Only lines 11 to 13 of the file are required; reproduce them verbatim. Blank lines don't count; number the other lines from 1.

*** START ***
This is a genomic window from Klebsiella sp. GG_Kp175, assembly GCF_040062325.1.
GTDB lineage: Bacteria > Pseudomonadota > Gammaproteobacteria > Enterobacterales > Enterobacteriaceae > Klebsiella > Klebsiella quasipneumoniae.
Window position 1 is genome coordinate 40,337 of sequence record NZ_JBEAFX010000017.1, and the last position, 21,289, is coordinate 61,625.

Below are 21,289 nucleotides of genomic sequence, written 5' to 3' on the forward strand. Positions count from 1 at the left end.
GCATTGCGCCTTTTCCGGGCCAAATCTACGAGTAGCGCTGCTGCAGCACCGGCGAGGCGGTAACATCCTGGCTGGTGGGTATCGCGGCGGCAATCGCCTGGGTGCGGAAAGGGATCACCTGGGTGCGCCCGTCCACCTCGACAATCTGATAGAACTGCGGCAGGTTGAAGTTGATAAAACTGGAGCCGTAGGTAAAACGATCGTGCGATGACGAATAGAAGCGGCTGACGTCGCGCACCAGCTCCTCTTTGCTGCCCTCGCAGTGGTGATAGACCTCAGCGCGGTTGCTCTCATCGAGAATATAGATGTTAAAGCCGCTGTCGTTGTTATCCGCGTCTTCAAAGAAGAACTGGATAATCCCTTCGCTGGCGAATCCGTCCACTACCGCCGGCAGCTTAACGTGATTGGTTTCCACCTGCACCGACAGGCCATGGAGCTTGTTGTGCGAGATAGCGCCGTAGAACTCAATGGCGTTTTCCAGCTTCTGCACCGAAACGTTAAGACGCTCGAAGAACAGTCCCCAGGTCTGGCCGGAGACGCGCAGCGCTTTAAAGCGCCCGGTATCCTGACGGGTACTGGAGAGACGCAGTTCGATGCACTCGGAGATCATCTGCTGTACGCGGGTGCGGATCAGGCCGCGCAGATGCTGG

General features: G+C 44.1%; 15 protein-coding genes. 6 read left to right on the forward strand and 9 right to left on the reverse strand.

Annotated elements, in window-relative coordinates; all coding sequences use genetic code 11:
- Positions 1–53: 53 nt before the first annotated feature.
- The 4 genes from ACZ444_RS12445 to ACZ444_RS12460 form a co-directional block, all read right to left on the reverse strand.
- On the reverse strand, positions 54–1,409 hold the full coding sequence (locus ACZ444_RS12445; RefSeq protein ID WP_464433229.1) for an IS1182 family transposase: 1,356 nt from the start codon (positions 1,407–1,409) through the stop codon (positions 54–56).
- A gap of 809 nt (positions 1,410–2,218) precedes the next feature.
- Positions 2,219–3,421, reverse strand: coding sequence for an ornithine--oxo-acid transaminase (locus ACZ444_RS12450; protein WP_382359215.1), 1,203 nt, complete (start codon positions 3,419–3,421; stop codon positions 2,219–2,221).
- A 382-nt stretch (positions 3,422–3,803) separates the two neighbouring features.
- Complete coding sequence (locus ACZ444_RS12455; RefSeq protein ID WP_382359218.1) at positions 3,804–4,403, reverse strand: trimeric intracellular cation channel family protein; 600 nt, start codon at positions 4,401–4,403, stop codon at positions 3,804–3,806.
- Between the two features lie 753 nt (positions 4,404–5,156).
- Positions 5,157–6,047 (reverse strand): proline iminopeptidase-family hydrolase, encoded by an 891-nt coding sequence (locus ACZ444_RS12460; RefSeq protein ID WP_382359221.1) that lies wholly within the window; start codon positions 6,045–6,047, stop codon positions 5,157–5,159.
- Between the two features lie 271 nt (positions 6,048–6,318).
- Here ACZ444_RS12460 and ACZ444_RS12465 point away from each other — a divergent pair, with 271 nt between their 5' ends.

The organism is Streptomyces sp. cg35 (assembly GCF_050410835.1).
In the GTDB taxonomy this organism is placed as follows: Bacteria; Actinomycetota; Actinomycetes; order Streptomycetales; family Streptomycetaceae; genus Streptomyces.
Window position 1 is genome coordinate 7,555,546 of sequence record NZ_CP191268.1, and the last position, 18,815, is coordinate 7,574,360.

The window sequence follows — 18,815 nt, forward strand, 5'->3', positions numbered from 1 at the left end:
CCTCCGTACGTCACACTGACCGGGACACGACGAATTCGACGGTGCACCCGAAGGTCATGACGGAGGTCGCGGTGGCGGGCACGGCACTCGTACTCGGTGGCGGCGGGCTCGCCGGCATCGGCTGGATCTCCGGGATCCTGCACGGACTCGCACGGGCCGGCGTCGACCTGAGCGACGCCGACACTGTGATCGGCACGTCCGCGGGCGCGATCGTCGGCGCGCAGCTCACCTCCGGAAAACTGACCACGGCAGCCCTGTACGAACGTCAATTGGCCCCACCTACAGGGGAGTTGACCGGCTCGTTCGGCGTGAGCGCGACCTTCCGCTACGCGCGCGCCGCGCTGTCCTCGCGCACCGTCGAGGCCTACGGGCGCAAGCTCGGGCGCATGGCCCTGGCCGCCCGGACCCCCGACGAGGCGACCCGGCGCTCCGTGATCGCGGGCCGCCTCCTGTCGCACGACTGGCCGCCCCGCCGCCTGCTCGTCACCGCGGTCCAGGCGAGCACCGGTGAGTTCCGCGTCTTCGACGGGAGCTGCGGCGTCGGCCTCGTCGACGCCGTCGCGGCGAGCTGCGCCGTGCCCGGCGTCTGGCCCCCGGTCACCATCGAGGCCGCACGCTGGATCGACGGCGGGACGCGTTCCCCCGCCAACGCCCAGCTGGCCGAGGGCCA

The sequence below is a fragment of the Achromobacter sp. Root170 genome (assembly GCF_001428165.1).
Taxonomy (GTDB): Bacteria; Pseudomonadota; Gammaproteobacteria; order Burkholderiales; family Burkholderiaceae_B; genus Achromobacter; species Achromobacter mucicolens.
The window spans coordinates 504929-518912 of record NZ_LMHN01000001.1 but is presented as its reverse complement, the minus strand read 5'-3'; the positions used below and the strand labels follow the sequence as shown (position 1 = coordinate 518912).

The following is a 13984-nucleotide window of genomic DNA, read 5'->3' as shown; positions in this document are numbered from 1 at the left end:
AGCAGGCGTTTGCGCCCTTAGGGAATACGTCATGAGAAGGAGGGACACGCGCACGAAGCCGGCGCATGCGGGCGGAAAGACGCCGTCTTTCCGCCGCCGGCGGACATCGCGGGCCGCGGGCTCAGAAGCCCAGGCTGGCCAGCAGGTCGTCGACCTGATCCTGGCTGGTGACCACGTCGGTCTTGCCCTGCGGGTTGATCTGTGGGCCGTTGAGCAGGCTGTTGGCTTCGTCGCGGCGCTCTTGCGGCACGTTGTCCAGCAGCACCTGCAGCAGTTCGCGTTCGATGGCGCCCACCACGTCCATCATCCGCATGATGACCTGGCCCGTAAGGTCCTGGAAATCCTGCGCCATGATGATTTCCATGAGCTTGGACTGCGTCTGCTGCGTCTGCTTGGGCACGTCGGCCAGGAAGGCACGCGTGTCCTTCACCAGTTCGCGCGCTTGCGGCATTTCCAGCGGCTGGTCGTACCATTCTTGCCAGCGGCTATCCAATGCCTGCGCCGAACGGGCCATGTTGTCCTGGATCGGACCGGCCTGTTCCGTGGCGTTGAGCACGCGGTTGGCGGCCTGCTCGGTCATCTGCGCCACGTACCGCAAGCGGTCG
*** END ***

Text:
- A gap of 809 nt (positions 1,410–2,218) precedes the next feature.
- Positions 2,219–3,421, reverse strand: coding sequence for an ornithine--oxo-acid transaminase (locus ACZ444_RS12450; protein WP_382359215.1), 1,203 nt, complete (start codon positions 3,419–3,421; stop codon positions 2,219–2,221).
- A 382-nt stretch (positions 3,422–3,803) separates the two neighbouring features.